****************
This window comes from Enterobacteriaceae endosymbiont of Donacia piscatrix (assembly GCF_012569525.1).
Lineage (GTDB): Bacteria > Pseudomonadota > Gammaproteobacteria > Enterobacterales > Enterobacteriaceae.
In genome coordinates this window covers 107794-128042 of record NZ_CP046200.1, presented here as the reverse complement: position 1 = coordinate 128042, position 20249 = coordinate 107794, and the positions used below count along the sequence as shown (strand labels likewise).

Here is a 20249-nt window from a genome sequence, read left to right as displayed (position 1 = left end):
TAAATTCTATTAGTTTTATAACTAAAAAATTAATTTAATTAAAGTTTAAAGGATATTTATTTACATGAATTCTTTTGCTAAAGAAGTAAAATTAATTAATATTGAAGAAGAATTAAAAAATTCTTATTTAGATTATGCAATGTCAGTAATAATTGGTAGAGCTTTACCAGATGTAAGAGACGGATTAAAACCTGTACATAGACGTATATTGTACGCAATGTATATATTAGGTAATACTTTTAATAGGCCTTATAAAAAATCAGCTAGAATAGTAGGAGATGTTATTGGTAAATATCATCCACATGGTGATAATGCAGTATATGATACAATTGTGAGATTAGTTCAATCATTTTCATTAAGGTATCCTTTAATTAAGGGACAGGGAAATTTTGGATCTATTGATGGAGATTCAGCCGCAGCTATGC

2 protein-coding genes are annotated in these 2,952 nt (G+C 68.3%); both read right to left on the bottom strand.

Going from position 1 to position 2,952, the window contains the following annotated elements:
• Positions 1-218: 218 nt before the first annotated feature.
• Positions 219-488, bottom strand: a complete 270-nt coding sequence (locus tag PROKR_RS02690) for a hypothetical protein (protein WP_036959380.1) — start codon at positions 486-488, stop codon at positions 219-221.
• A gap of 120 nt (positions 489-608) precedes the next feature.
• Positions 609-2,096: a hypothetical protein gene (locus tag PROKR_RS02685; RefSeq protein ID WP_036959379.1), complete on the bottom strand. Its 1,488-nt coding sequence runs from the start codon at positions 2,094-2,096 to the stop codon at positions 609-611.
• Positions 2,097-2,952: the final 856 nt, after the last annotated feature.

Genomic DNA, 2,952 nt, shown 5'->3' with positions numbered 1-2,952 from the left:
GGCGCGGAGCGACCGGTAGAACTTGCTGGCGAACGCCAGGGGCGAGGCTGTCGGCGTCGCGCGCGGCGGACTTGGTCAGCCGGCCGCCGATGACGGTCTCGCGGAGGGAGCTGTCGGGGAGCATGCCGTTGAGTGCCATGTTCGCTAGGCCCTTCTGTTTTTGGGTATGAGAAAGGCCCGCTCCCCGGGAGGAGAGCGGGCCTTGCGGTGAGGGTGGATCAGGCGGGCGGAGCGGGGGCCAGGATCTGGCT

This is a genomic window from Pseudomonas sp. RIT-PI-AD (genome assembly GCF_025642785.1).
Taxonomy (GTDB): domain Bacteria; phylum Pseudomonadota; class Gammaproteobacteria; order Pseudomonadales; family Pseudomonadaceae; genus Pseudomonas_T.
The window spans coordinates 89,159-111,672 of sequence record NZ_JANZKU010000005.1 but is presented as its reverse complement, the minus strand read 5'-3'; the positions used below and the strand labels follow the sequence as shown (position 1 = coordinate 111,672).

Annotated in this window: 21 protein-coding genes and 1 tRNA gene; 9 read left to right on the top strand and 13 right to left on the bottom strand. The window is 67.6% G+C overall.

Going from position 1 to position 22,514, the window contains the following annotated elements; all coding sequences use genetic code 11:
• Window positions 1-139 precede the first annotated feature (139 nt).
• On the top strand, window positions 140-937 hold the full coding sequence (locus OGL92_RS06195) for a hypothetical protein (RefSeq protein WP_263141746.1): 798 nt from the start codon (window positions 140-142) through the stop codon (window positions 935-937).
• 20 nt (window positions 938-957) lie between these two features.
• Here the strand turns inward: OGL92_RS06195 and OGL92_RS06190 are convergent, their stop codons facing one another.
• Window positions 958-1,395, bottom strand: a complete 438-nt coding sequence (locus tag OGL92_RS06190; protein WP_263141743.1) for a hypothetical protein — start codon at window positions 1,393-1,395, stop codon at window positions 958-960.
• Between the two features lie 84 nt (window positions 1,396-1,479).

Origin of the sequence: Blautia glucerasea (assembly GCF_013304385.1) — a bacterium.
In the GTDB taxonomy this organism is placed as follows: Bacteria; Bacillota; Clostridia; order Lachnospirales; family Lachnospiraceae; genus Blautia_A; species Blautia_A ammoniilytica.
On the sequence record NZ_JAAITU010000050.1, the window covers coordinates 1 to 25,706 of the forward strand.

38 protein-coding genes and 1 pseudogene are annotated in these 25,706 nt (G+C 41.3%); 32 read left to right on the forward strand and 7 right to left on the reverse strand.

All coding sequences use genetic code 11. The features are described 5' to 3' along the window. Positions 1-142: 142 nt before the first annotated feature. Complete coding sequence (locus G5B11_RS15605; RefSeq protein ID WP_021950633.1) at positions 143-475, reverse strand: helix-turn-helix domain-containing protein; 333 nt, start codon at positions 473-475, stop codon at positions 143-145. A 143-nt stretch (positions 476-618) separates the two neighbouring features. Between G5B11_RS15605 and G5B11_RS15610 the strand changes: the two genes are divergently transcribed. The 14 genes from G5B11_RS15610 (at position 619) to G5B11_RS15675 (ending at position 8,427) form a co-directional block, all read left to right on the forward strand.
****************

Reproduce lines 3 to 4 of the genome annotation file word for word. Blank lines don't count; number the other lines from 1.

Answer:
In genome coordinates this window covers 107794-128042 of record NZ_CP046200.1, presented here as the reverse complement: position 1 = coordinate 128042, position 20249 = coordinate 107794, and the positions used below count along the sequence as shown (strand labels likewise).

Here is a 20249-nt window from a genome sequence, read left to right as displayed (position 1 = left end):